The occasion was the 25th anniversary
of the Chernobyl nuclear meltdown. We gathered on the steps of San
Francisco's Federal Building to talk about what that means. The crowd
wasn't much. I wasn't until I got close, saw friends and heard the
sound system I was sure I was in the right place. Then I started tuning
in on the
speakers. Here is what I saw.
Mokai was singing when I started paying
attention. Maybe the song was Bob
Dylan's Blowing in the Wind. Maybe it was something original. Then he
said a few words about what a
threat to life Chernobyl and Fukushima are.
The guy from Poor Magazine talked about
finding documentary proof in the minutes of the NRC proceedings that in
many cases the people regulating the nuclear industry are just mouthing
words piped to them by their staffs. Sometimes they don't even care
what's going on.
Carol showed us this book she had
written more than twenty years ago that explained what an insidious
problem to fight nuclear radiation is. She explained how radiation
exposure manifests itself as different kinds of health problems that
seem unrelated. She said it is up to all of us to keep the nuclear
industry from poisoning our planet.
Don is gathering signatures on a letter
that asks California to not relicense Diablo Canyon and San Onofre for
twenty more years. He invited all of us to sign on now or submit
letters later asking the regulators not to approve PG&E's request
for a license extension.
The guy with the stuffed toy told us
that Roo the Kangaroo loves us, and he wants us all to be happy.
Steve from the labor movement said that
they are having a protest of the cover-up of nuclear radiation coming
from inside and outside the USA. He asked "Why they are suddenly so
quiet about the radiation from Fukushima?" and "How come they aren't
talking about the Metropolis Honeywell Nuclear Processing Facility in
Illinois that had to be shut down because it was too radioactive for
humans to be safe on the site?" He gave out copies of the press release
about it. Click his picture to see that.
Craig from NIRS said that one million
people have died because of the nuclear fallout from Chernobyl. He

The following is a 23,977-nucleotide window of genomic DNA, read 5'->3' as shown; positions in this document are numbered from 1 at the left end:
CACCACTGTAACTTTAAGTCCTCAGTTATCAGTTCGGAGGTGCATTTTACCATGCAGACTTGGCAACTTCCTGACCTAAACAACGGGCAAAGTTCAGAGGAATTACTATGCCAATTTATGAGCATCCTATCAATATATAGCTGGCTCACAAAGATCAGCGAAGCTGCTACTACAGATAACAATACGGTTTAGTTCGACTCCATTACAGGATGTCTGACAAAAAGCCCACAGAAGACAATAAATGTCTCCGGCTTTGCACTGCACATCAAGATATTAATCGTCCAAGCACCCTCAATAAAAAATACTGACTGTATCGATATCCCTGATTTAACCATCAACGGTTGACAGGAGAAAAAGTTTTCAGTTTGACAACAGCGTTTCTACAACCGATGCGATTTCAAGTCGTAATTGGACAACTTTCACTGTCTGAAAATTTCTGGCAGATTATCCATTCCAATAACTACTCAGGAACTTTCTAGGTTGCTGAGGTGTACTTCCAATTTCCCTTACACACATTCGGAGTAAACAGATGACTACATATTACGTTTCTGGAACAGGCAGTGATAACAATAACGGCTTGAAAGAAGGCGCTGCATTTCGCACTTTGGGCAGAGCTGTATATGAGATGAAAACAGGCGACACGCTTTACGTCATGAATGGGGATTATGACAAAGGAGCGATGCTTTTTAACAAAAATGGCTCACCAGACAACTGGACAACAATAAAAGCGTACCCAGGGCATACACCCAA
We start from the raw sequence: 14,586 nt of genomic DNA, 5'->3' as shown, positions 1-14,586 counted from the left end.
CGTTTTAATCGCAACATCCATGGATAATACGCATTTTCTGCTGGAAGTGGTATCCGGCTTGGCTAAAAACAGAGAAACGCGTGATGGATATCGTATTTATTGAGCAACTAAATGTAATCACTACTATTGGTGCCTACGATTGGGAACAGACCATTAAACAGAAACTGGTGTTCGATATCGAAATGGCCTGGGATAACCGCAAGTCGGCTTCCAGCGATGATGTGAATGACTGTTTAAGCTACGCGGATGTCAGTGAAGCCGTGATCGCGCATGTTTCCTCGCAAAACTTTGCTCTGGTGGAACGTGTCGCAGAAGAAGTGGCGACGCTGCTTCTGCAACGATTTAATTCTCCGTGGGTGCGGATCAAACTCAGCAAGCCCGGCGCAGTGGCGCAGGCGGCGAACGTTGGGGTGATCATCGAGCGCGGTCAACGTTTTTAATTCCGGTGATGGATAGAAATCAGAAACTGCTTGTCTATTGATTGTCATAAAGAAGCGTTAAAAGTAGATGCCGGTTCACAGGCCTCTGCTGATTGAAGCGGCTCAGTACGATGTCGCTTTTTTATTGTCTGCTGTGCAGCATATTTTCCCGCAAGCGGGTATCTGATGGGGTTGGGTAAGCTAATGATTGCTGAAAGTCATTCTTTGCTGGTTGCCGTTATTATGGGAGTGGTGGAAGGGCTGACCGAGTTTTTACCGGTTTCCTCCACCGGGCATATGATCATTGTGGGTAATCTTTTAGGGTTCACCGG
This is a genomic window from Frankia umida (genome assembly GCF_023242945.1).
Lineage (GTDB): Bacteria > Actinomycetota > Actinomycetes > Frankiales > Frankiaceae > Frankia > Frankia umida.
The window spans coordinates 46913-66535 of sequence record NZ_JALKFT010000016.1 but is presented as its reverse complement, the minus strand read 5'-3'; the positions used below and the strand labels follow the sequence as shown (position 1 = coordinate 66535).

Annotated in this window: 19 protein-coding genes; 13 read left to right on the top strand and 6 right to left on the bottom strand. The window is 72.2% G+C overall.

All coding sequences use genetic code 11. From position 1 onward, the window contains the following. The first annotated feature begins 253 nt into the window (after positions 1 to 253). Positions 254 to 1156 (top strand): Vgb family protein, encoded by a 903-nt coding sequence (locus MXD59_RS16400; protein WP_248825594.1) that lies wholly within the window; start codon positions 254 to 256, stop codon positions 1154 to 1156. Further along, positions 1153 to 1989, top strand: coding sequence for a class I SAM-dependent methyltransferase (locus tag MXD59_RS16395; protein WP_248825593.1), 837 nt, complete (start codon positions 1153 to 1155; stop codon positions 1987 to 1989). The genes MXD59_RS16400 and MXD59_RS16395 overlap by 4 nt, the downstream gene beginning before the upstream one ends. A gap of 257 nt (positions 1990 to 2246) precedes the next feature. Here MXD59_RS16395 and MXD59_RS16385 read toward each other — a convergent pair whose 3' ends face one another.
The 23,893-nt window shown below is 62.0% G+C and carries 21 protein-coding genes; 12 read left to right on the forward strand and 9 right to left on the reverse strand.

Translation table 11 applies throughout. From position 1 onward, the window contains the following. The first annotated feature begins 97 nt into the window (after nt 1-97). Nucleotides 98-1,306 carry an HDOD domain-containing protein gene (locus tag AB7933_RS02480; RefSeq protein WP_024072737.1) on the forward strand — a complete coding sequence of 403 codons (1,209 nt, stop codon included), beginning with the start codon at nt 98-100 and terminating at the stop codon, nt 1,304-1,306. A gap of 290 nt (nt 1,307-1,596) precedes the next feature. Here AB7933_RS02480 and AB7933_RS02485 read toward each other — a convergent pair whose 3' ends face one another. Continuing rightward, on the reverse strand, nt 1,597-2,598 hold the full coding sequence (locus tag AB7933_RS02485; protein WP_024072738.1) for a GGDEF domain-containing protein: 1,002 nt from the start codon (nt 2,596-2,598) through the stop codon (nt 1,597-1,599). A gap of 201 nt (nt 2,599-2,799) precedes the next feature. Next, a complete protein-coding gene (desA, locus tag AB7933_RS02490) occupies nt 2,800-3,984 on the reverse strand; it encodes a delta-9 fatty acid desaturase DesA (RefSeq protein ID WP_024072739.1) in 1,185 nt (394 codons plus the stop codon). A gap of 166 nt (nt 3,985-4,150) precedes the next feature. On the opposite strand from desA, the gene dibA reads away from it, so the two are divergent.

hopes that in the future we will make wiser choices on the subject.
David said that nuclear power is a
complete fraud, held up only by large political contributions from the
nuclear industry. He explained that no insurance company on the planet
is willing to insure a nuclear power plant because of the disasters
we've already experienced. He pointed out that rather than figure out
how to store the waste successfully, we have instead foisted off the
problem on our children as yet another unfunded liability.
Gerard said that what the Russian Govt.
is most afraid of is a big fire in the nuclear exclusion zone around
Chernobyl. He explained that plant life has been growing amok around
Chernobyl, making part of its flesh the nuclear fallout that landed in
the vicinity. Sooner or later all that biomass is going to go up in
smoke, and when that happens we will have another spreading nuclear
cloud similar to the one that started the alarm bells ringing 25 years
ago. He predicted that Chernobyl will go on being a problem for
hundreds of years.
Don explained that he is worried about
nuclear power because as a father and grandfather he has an obligation
to pass on the world to his children in as good a shape as possible.
Then he sang a song he'd made up for the Fukushima protest he'd
attended a week before. It had a bluesy feel and considered some of the
similarities and differences between Hiroshima and Fukushima.
Joe from Berkeley thanked everybody for
being here. He said that the latest news is that the Japanese
government says that it will be nine months before Fukushima is
stabilized. Only then will we know how much worse than Chernobyl it
really is. Then he pointed out that we now get nuclear fallout every
time it rains because of Fukushima. The only part of that we can
protect ourselves from is the radioactive iodine. Everything else we
are powerless to keep our bodies from absorbing. He finished by
pointing out that social change only happens when we take it personally.
The blond said "shutting down nuclear
power is a no brainer." She went on to say that participating in the
nuclear industry is asking too much of people that haven't been born
"Chernobyl is an ignominious event" was
what Jim started with. He explained that as a member of Veterans for
Peace, his job is partly to prevent future wars. Since one of the main
causes of war is arguing over resources, he is working on more
equitable systems. Then he pointed out that nuclear power is expensive,
and it's centralized generators make it appealing to police states. He
asked "is nuclear power the best way to boil water?" He answered his
question by mentioning solar and wind as better power sources. About
couple of dozen young school kids with a few adults went by, reminding
us that not all who are affected by our decisions on nuclear power are
yet able to comprehend what's going on.
Fight the power!